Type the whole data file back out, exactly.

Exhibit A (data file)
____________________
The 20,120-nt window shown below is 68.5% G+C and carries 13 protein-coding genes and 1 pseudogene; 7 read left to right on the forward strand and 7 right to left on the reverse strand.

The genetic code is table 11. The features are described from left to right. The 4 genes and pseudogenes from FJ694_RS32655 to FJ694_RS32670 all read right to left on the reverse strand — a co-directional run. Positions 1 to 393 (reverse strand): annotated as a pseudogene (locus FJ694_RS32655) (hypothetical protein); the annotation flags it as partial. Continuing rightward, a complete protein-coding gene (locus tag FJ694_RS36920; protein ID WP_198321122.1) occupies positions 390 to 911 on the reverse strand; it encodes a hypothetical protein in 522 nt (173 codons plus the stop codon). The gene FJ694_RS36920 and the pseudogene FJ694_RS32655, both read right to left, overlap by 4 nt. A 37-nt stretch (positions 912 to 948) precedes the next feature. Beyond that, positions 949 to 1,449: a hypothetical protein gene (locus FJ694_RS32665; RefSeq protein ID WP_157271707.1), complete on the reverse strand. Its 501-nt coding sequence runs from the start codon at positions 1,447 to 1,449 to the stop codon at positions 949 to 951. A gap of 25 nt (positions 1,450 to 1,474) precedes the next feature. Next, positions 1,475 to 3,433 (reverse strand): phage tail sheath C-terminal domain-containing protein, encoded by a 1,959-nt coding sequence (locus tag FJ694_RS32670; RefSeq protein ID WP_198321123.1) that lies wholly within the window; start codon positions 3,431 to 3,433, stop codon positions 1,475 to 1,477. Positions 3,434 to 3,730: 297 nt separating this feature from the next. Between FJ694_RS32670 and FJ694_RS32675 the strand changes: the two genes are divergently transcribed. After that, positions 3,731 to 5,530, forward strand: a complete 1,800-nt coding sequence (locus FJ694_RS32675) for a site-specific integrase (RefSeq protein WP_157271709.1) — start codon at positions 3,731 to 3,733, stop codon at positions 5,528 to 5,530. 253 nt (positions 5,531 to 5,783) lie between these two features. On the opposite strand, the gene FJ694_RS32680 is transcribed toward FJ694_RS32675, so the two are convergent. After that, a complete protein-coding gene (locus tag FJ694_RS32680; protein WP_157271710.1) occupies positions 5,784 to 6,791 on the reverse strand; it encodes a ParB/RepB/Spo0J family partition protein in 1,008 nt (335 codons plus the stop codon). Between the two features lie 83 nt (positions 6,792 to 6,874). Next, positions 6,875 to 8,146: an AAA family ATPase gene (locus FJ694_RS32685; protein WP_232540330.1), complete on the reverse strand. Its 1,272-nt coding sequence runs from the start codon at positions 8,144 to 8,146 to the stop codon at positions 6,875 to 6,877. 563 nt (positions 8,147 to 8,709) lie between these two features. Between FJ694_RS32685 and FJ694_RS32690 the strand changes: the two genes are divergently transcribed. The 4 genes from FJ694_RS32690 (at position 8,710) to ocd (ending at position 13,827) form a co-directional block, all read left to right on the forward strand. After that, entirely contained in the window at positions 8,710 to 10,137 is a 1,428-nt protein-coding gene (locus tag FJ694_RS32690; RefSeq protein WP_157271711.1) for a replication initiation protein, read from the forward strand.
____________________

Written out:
The 20,120-nt window shown below is 68.5% G+C and carries 13 protein-coding genes and 1 pseudogene; 7 read left to right on the forward strand and 7 right to left on the reverse strand.

The genetic code is table 11. The features are described from left to right. The 4 genes and pseudogenes from FJ694_RS32655 to FJ694_RS32670 all read right to left on the reverse strand — a co-directional run. Positions 1 to 393 (reverse strand): annotated as a pseudogene (locus FJ694_RS32655) (hypothetical protein); the annotation flags it as partial. Continuing rightward, a complete protein-coding gene (locus tag FJ694_RS36920; protein ID WP_198321122.1) occupies positions 390 to 911 on the reverse strand; it encodes a hypothetical protein in 522 nt (173 codons plus the stop codon). The gene FJ694_RS36920 and the pseudogene FJ694_RS32655, both read right to left, overlap by 4 nt. A 37-nt stretch (positions 912 to 948) precedes the next feature. Beyond that, positions 949 to 1,449: a hypothetical protein gene (locus FJ694_RS32665; RefSeq protein ID WP_157271707.1), complete on the reverse strand. Its 501-nt coding sequence runs from the start codon at positions 1,447 to 1,449 to the stop codon at positions 949 to 951. A gap of 25 nt (positions 1,450 to 1,474) precedes the next feature. Next, positions 1,475 to 3,433 (reverse strand): phage tail sheath C-terminal domain-containing protein, encoded by a 1,959-nt coding sequence (locus tag FJ694_RS32670; RefSeq protein ID WP_198321123.1) that lies wholly within the window; start codon positions 3,431 to 3,433, stop codon positions 1,475 to 1,477. Positions 3,434 to 3,730: 297 nt separating this feature from the next. Between FJ694_RS32670 and FJ694_RS32675 the strand changes: the two genes are divergently transcribed. After that, positions 3,731 to 5,530, forward strand: a complete 1,800-nt coding sequence (locus FJ694_RS32675) for a site-specific integrase (RefSeq protein WP_157271709.1) — start codon at positions 3,731 to 3,733, stop codon at positions 5,528 to 5,530. 253 nt (positions 5,531 to 5,783) lie between these two features. On the opposite strand, the gene FJ694_RS32680 is transcribed toward FJ694_RS32675, so the two are convergent. After that, a complete protein-coding gene (locus tag FJ694_RS32680; protein WP_157271710.1) occupies positions 5,784 to 6,791 on the reverse strand; it encodes a ParB/RepB/Spo0J family partition protein in 1,008 nt (335 codons plus the stop codon). Between the two features lie 83 nt (positions 6,792 to 6,874). Next, positions 6,875 to 8,146: an AAA family ATPase gene (locus FJ694_RS32685; protein WP_232540330.1), complete on the reverse strand. Its 1,272-nt coding sequence runs from the start codon at positions 8,144 to 8,146 to the stop codon at positions 6,875 to 6,877. 563 nt (positions 8,147 to 8,709) lie between these two features. Between FJ694_RS32685 and FJ694_RS32690 the strand changes: the two genes are divergently transcribed. The 4 genes from FJ694_RS32690 (at position 8,710) to ocd (ending at position 13,827) form a co-directional block, all read left to right on the forward strand. After that, entirely contained in the window at positions 8,710 to 10,137 is a 1,428-nt protein-coding gene (locus tag FJ694_RS32690; RefSeq protein WP_157271711.1) for a replication initiation protein, read from the forward strand.